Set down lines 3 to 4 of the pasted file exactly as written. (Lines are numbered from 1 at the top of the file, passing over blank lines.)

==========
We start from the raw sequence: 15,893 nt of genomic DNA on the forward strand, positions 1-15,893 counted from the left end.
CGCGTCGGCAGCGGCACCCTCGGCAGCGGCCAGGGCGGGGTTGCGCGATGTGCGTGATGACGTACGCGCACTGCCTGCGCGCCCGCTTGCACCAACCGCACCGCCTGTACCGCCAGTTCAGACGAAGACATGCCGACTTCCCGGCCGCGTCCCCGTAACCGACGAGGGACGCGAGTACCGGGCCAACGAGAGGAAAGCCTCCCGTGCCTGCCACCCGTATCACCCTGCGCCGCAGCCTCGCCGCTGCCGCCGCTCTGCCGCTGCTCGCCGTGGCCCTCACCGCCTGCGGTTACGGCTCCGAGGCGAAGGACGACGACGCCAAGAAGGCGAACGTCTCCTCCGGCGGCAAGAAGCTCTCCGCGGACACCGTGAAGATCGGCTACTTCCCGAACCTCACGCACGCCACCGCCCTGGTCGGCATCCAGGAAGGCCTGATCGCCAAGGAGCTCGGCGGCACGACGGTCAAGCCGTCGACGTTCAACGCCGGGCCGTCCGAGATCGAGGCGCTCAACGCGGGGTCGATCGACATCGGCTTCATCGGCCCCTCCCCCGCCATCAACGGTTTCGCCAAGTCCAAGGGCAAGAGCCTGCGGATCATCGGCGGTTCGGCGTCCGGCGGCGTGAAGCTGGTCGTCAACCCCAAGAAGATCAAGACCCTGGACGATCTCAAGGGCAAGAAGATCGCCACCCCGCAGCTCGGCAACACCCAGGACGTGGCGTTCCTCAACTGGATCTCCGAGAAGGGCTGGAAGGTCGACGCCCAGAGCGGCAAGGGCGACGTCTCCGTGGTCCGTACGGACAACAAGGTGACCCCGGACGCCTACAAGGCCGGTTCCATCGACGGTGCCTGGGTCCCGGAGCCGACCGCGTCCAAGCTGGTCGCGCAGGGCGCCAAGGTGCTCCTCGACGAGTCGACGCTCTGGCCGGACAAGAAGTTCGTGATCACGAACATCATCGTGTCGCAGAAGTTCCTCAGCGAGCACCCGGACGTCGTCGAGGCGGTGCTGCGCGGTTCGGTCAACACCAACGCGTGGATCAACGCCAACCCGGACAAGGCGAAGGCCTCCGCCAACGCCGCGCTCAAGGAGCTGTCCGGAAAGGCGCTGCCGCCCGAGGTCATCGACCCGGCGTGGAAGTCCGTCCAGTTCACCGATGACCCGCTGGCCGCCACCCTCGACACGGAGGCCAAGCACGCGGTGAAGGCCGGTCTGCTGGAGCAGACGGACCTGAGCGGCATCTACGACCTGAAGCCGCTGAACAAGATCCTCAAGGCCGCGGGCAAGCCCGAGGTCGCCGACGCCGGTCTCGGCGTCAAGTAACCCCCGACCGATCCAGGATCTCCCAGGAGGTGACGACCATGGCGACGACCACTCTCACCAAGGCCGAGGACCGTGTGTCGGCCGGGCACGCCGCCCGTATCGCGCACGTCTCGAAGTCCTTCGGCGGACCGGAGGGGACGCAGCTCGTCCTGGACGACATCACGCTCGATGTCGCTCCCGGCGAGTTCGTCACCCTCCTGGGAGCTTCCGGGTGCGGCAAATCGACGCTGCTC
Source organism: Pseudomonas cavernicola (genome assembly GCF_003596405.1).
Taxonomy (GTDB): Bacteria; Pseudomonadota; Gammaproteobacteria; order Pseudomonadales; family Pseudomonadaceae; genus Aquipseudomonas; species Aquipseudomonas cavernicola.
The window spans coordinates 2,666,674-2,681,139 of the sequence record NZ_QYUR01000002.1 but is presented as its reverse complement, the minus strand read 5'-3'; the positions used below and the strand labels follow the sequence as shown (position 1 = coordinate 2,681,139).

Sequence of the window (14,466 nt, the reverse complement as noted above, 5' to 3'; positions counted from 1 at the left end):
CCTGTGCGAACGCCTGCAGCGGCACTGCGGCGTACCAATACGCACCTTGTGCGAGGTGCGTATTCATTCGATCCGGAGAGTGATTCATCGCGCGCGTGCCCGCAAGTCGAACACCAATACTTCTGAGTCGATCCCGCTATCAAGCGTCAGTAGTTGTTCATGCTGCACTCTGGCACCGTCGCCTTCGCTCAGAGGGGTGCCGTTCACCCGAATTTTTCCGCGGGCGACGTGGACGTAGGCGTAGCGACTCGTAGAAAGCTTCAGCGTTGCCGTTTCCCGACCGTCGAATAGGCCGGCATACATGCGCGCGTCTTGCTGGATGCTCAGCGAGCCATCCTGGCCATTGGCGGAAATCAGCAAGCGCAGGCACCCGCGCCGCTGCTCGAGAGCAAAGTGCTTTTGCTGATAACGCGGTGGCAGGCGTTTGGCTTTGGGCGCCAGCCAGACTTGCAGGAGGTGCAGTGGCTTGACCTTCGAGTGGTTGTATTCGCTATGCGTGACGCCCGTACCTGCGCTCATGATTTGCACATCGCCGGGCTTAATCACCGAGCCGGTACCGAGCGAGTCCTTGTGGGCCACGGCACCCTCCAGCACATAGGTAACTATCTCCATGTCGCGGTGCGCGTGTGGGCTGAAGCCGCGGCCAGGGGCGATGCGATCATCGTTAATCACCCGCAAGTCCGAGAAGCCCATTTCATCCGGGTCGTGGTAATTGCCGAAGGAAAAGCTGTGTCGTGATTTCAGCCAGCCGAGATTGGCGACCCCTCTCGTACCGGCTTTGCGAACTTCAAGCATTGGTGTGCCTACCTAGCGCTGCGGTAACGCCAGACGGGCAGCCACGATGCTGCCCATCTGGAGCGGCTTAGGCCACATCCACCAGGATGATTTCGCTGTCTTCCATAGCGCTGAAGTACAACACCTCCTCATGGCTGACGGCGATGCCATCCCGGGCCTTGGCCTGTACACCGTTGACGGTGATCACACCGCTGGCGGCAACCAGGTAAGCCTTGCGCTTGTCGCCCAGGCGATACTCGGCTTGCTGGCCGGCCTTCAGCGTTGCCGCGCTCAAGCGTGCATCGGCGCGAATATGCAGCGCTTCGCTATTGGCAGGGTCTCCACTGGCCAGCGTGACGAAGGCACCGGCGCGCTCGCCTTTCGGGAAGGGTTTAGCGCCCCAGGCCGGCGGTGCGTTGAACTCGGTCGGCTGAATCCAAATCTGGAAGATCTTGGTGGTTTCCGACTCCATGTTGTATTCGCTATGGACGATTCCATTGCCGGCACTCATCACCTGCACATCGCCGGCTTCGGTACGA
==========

Source organism: Pseudomonas cavernicola (genome assembly GCF_003596405.1).
Taxonomy (GTDB): Bacteria; Pseudomonadota; Gammaproteobacteria; order Pseudomonadales; family Pseudomonadaceae; genus Aquipseudomonas; species Aquipseudomonas cavernicola.